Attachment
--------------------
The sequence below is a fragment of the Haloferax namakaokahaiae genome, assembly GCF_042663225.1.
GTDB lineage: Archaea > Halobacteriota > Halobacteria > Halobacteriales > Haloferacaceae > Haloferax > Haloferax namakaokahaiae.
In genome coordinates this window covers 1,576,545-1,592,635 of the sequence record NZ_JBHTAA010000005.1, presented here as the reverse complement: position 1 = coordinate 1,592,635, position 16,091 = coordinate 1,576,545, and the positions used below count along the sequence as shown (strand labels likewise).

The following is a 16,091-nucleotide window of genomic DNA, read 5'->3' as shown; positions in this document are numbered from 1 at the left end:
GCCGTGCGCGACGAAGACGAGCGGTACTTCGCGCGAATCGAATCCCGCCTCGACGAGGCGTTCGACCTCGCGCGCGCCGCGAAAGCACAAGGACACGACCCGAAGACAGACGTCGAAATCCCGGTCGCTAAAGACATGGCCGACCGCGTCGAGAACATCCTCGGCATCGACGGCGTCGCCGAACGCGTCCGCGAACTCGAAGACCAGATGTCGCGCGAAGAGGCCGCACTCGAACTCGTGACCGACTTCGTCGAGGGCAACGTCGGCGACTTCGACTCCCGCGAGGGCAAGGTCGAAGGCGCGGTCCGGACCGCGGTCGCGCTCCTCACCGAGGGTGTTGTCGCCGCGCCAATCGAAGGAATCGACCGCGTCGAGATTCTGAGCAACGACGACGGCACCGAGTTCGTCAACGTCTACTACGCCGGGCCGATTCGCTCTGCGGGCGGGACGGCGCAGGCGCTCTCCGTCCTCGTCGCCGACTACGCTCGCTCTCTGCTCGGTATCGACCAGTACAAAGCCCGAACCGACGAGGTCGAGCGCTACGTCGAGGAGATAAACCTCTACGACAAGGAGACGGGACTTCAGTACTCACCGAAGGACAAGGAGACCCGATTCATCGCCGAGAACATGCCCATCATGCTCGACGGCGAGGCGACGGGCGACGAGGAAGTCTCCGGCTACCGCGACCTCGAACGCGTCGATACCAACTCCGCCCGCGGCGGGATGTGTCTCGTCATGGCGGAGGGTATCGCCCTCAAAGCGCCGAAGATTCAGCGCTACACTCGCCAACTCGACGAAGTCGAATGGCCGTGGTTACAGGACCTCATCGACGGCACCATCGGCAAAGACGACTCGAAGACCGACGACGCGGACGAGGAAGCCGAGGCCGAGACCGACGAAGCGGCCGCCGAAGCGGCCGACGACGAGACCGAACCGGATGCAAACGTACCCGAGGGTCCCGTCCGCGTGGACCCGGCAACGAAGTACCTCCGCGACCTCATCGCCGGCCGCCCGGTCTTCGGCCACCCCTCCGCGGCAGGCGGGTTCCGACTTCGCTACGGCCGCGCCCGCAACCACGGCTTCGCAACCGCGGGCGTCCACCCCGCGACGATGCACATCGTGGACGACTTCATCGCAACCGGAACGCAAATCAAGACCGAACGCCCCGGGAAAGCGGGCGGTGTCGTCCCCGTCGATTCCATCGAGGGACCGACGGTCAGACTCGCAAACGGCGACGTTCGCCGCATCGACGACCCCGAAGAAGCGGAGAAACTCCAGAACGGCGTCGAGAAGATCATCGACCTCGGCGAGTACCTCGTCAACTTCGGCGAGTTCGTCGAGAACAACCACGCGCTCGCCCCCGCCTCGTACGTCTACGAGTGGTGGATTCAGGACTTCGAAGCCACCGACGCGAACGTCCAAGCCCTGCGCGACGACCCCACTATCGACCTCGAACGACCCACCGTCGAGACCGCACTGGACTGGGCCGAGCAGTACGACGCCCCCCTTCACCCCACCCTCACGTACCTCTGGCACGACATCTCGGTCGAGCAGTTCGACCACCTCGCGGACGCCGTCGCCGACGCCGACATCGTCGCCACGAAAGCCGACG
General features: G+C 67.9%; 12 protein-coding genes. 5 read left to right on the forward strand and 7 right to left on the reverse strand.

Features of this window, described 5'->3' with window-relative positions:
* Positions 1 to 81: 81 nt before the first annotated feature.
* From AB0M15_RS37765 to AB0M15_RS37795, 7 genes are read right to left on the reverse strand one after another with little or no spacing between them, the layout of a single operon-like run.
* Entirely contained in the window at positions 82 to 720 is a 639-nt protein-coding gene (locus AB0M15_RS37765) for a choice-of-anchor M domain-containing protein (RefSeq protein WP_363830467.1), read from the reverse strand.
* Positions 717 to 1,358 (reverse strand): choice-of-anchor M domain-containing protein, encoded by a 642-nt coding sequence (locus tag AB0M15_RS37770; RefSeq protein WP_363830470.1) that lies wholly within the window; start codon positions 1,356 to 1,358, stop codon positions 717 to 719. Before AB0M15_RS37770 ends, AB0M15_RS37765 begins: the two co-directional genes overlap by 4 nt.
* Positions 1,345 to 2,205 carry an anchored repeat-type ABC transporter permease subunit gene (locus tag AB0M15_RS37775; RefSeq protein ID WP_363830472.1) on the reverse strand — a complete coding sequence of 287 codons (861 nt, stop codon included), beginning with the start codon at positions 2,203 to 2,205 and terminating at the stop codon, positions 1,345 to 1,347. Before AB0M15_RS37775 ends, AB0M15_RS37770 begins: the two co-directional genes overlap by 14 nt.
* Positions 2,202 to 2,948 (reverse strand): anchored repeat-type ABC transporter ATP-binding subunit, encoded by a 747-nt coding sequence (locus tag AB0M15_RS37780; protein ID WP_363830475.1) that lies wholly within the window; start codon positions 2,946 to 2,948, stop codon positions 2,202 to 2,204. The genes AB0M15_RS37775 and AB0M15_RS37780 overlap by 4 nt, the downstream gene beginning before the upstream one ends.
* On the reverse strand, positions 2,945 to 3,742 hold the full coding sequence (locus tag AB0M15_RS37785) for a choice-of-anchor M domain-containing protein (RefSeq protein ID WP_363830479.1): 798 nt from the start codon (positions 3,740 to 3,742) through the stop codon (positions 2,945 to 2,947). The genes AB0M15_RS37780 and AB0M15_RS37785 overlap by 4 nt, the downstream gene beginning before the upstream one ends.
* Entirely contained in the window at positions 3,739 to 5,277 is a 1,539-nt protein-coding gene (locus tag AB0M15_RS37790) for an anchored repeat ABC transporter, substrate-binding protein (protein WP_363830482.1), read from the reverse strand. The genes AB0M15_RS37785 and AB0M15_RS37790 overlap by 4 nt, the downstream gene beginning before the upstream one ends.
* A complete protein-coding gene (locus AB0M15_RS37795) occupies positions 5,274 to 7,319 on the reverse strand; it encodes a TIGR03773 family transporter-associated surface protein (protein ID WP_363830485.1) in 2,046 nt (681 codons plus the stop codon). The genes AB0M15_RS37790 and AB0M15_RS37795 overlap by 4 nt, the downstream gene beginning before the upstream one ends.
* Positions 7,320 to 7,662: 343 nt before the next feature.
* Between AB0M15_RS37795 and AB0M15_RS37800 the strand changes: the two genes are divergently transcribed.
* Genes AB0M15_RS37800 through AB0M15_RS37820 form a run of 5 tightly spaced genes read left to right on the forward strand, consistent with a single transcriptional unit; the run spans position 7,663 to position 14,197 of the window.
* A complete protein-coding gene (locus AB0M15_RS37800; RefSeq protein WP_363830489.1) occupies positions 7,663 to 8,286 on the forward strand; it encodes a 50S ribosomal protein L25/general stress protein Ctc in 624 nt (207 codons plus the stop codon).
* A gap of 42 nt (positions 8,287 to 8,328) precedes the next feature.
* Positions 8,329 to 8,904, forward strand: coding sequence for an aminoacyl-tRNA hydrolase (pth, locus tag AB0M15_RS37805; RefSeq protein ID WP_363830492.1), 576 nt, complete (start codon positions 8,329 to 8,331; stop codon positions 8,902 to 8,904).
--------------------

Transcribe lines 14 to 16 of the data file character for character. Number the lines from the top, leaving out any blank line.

* On the reverse strand, positions 2,945 to 3,742 hold the full coding sequence (locus tag AB0M15_RS37785) for a choice-of-anchor M domain-containing protein (RefSeq protein ID WP_363830479.1): 798 nt from the start codon (positions 3,740 to 3,742) through the stop codon (positions 2,945 to 2,947). The genes AB0M15_RS37780 and AB0M15_RS37785 overlap by 4 nt, the downstream gene beginning before the upstream one ends.
* Entirely contained in the window at positions 3,739 to 5,277 is a 1,539-nt protein-coding gene (locus tag AB0M15_RS37790) for an anchored repeat ABC transporter, substrate-binding protein (protein WP_363830482.1), read from the reverse strand. The genes AB0M15_RS37785 and AB0M15_RS37790 overlap by 4 nt, the downstream gene beginning before the upstream one ends.
* A complete protein-coding gene (locus AB0M15_RS37795) occupies positions 5,274 to 7,319 on the reverse strand; it encodes a TIGR03773 family transporter-associated surface protein (protein ID WP_363830485.1) in 2,046 nt (681 codons plus the stop codon). The genes AB0M15_RS37790 and AB0M15_RS37795 overlap by 4 nt, the downstream gene beginning before the upstream one ends.